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Congressman Plans To Introduce Legislation Banning Captivity Of Killer Whales

Rep. Adam Schiff, D-Calif. speaks to the media on Capitol Hill in Washington, Oct. 22, 2015.
Associated Press
Rep. Adam Schiff, D-Calif. speaks to the media on Capitol Hill in Washington, Oct. 22, 2015.

In what could be another major blow to SeaWorld San Diego, a Los Angeles-area congressman announced Friday he plans to introduce federal legislation that would ban the captivity of orcas.

"The evidence is very strong that the psychological and physical harm done to these magnificent animals far outweighs any benefits reaped from their display," said Rep. Adam Schiff, D-Burbank. "We cannot be responsible stewards of our natural environment and propagate messages about the importance of animal welfare when our behaviors do not reflect our principles."

Schiff said his proposed Orca Responsibility and Care Advancement (ORCA) Act would phase out the captivity of orcas, so no future generations of killer whales can be kept on display.


The legislation would effectively end the famed Shamu killer whale shows at SeaWorld parks in San Diego and around the country.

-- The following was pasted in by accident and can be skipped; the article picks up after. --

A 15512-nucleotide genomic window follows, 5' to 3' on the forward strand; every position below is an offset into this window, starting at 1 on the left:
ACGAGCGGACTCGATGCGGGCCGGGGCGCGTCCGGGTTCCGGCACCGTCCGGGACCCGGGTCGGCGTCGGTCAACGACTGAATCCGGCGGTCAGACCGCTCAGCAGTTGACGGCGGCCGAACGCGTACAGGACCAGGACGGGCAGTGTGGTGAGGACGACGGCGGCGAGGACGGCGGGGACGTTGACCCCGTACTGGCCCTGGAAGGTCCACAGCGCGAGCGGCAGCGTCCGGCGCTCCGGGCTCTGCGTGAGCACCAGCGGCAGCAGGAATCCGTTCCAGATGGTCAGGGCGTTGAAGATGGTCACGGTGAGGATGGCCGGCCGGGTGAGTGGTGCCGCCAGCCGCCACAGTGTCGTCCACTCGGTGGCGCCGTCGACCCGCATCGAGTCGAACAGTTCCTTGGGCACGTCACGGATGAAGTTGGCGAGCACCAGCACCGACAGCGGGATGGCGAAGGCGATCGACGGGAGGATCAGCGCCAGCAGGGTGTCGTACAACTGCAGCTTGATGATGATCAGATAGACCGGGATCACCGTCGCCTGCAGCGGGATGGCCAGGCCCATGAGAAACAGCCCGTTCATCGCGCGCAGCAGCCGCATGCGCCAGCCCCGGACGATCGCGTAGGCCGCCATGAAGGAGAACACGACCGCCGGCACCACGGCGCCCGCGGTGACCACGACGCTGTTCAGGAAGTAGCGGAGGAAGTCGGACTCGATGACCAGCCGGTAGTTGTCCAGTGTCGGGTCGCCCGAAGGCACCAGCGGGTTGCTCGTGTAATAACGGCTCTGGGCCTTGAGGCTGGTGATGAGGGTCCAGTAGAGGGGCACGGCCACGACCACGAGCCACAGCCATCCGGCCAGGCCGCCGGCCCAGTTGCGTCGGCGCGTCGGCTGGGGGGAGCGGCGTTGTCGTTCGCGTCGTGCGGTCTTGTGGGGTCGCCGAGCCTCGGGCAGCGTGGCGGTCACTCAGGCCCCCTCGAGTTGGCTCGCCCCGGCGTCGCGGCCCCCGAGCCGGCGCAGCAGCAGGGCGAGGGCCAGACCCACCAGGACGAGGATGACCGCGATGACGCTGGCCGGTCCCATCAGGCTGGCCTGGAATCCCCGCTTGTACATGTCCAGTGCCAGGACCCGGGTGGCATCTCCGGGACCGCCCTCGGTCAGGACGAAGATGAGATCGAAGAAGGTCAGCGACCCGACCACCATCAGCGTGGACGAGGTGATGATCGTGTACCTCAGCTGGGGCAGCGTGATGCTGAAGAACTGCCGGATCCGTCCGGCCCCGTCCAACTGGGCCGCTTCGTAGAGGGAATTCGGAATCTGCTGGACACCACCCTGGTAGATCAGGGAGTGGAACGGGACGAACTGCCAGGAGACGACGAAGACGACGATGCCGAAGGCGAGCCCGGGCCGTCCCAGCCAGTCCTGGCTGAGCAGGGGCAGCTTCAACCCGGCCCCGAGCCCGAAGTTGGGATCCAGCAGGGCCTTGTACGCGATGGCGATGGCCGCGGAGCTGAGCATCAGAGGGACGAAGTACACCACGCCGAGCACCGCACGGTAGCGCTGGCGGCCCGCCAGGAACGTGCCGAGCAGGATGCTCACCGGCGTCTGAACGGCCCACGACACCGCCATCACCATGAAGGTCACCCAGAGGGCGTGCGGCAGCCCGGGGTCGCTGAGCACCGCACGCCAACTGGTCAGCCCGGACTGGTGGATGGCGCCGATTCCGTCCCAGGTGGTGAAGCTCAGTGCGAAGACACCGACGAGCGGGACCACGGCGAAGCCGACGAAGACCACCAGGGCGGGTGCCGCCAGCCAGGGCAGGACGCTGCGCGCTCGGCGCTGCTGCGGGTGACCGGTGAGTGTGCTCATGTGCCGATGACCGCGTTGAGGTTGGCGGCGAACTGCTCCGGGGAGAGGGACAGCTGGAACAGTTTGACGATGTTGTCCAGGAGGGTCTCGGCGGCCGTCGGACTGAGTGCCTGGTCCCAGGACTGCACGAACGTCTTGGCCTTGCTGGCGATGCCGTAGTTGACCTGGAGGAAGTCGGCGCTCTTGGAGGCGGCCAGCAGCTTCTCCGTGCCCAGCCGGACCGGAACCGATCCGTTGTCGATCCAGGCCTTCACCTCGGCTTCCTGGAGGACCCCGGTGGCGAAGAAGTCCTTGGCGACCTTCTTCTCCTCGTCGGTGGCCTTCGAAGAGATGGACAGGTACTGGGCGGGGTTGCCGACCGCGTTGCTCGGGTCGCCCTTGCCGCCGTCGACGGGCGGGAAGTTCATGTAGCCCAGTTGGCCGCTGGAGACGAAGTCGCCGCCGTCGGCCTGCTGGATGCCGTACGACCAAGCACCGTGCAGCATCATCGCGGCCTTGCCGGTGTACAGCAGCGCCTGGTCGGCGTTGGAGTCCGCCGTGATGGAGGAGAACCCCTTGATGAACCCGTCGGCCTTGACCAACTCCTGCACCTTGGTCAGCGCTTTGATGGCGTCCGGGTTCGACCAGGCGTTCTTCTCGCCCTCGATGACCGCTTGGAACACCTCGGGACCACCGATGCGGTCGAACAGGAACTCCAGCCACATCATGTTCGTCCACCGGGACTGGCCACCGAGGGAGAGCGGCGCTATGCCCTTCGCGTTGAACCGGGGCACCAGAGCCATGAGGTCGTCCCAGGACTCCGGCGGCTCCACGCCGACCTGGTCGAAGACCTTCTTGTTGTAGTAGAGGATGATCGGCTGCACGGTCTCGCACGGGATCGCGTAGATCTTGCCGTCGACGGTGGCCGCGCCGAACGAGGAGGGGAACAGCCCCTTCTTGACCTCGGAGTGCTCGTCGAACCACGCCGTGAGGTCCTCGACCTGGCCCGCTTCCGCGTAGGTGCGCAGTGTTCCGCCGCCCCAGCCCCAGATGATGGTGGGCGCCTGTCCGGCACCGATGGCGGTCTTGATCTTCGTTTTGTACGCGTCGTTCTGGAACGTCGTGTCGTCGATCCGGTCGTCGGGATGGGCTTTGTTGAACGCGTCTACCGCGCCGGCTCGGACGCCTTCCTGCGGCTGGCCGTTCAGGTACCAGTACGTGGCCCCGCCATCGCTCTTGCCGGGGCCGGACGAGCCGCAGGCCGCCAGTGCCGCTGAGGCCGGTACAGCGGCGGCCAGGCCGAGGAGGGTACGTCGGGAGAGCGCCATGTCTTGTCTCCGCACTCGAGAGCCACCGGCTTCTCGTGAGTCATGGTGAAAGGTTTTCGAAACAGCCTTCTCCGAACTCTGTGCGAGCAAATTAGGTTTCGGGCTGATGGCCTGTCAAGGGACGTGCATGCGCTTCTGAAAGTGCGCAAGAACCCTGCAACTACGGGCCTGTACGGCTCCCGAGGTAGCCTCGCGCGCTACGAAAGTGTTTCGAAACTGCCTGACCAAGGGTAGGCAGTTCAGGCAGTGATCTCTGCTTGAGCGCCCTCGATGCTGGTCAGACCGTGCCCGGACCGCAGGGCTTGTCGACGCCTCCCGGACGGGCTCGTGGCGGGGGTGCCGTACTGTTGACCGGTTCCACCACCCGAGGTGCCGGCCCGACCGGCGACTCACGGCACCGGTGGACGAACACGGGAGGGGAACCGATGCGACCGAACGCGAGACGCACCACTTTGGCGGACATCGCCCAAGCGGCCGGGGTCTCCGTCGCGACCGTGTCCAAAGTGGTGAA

Jill Kermes, senior corporate affairs officers for SeaWorld Entertainment, said the proposed legislation is misguided, saying SeaWorld and other science-based groups "are part of the solution, not the problem."

"Killer whales at SeaWorld are healthy and thriving and through conservation and rescue efforts as well as significant work to advance the scientific understanding of orcas and other marine mammals, SeaWorld is a leader in protecting and preserving these species," Kermes said.

"We have not captured a whale in the wild in 35 years — and we will not do so," Kermes said. "Through our work with scientists, conservation leaders and the government, SeaWorld is ensuring that all animals in human care are treated with the dignity and respect they require and deserve."

The San Diego theme park already took a hit last month when the California Coastal Commission approved an expansion of its killer whale exhibit but ordered an end to the breeding of captive orcas at the park. That ban would also eventually phase out the Shamu exhibit.


SeaWorld plans to challenging the commission's ruling.

SeaWorld has suffered dipping attendance since the release of the documentary film "Blackfish," which focused on the treatment of orcas at the park.

On Monday, SeaWorld Entertainment CEO Joel Manby is expected to announce plans for a new attraction designed to boost attendance — possibly using some of the $100 million the park planned to spend on the expanded orca tanks.

RELATED: SeaWorld Expected To Announce New Attraction Aimed At Increasing Attendance